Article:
According to a new report from the Associated General Contractors of America
employment expanded in 29 states during September and October of 2011. During their analysis of state employment data, released recently by the Labor Department, the AGCA found that while construction
employment in 29 states increased, fewer people are working in construction
compared to last year’s 39 states.
After the data was released Ken Simonson, Chief Economist with the Association, stated that construction
employment still remains volatile while the construction industry
remains fragile. While he assured that the construction industry
was no longer “in free-fall” Simonson said the construction industry had a long way to go as improvements varied from state to state and project to project.
The data collected showed that Arizona (4.4 percent, 5,000 jobs)
experienced the largest one-month seasonally adjusted percentage increase and Texas (2.3 percent, 8,800 jobs) the largest one-month total increase in construction
employment between September and October. Other states adding large numbers of construction
jobs during October included Illinois (1.5 percent, 3,000 jobs); Washington (2.1 percent, 3,000 jobs); South Carolina (3.2 percent, 2,500 jobs); and Colorado (1.6 percent, 1,800 jobs).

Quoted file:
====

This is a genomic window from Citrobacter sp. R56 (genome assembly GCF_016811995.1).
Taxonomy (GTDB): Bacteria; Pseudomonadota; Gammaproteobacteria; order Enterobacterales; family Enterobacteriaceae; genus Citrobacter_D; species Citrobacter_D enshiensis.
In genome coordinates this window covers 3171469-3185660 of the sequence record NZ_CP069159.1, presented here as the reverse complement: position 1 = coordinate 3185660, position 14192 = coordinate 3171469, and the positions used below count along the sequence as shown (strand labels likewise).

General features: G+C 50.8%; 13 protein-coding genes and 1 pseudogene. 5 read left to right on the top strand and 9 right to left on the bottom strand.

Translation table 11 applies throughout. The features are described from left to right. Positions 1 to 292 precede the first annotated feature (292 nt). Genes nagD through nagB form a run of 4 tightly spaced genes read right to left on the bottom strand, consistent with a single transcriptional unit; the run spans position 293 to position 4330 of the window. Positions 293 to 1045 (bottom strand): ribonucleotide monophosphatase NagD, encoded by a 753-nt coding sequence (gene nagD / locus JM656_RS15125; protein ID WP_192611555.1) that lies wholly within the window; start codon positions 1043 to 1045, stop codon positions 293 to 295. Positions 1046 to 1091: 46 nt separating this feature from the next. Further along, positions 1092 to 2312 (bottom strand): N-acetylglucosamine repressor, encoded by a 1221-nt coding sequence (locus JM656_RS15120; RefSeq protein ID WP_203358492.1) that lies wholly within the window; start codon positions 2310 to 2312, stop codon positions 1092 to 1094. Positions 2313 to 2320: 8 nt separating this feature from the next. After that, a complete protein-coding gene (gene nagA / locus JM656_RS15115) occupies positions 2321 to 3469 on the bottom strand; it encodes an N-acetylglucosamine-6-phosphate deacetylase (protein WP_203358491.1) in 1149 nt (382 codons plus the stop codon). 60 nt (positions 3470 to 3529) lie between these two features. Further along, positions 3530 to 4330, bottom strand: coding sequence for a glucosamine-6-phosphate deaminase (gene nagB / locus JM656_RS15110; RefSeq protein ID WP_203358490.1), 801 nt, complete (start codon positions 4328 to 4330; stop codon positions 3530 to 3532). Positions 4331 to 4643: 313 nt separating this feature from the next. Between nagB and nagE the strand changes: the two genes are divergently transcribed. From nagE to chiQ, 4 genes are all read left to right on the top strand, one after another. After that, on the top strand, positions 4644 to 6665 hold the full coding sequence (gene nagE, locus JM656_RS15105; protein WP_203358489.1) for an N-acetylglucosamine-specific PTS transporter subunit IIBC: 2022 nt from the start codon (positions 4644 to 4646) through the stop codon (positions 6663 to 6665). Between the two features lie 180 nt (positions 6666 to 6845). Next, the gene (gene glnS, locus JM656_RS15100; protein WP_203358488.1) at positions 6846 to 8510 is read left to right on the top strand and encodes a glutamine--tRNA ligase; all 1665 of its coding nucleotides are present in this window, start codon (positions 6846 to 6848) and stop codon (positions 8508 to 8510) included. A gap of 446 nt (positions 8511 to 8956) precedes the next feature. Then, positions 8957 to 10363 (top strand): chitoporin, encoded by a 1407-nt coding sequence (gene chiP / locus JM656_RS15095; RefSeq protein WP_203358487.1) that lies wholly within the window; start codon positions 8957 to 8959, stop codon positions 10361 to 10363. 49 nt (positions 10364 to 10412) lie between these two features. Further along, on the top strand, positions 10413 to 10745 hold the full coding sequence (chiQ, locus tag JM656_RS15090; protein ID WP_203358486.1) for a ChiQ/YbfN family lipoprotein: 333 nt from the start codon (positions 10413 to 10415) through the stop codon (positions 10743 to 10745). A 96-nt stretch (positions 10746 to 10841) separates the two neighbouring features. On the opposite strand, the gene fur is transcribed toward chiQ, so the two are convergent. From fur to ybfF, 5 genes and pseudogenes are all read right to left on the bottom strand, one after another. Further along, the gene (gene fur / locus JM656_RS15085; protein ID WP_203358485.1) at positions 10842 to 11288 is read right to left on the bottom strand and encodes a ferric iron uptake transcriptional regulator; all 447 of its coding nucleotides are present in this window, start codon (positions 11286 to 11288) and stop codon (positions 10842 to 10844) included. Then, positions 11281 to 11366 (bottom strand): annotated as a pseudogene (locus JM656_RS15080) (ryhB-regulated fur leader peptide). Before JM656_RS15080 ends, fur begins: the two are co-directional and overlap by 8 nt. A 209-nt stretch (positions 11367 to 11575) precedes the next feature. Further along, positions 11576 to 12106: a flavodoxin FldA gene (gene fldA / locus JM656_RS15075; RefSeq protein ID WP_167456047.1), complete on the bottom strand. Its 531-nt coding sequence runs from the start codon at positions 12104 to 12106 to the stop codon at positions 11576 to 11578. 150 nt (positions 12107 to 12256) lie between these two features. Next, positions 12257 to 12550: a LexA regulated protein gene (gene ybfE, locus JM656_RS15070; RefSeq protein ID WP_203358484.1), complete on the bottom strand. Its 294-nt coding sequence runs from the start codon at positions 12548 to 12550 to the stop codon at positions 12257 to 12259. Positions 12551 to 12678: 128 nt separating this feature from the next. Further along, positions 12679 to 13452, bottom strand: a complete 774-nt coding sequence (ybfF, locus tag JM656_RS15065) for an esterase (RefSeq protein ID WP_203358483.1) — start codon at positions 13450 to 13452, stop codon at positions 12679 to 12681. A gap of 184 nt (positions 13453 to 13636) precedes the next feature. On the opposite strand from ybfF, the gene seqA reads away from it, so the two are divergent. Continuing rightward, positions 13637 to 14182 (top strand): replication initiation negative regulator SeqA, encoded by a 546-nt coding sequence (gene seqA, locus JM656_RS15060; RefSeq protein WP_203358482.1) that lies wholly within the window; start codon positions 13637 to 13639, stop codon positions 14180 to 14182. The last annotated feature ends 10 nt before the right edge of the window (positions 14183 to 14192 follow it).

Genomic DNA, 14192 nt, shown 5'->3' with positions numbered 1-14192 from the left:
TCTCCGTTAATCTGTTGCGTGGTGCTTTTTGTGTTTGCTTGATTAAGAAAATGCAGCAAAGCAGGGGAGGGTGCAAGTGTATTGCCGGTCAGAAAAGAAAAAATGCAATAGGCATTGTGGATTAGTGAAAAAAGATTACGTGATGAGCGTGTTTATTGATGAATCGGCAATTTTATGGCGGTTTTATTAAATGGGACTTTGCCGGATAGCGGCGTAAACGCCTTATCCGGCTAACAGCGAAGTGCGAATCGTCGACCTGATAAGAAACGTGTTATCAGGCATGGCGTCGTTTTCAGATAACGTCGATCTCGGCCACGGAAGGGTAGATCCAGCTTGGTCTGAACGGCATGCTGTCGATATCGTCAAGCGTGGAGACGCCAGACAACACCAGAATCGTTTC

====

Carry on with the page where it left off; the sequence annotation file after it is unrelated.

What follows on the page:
Simonson noted 20 states plus the District of Columbia lost construction
jobs during the past month, while construction
employment remained unchanged in Rhode Island. Minnesota (-2.7 percent, -2,300 jobs) lost the highest percent of construction
jobs for the month while Florida lost the most jobs (-2.4 percent, -8,600 jobs). Among other states losing construction
jobs between September and October were Pennsylvania (-1.0 percent, -2,200 jobs); Maryland (-1.3 percent, -1,900 jobs); Georgia (-1.2 percent, -1,800 jobs); and Massachusetts (-1.4 percent, -1,500 jobs).
Eleven states and D.C. added construction
jobs for the year, Simonson added. The largest year-over-year percentage increase was in Kansas, where construction
employment rose 9.0 percent (5,100 jobs), followed by Oklahoma (8.1 percent, 5,400 jobs); Arkansas (5.1 percent, 2,600 jobs); D.C. (4.6 percent, 500 jobs); and West Virginia (3.3 percent, 1,100 jobs).
Among the 39 states that lost construction
jobs over the past twelve months, Nevada experienced the largest percentage decline (-19.5 percent, -14,500) while California lost the most jobs (-45,700, -7.9 percent). Other states experiencing large declines for the year include Idaho (-15.2 percent, -5,000 jobs); Vermont (-13.4 percent, -1,800 jobs); Montana (-10.5 percent, -2,500 jobs); and Missouri (-10.3 percent, -11,900 jobs).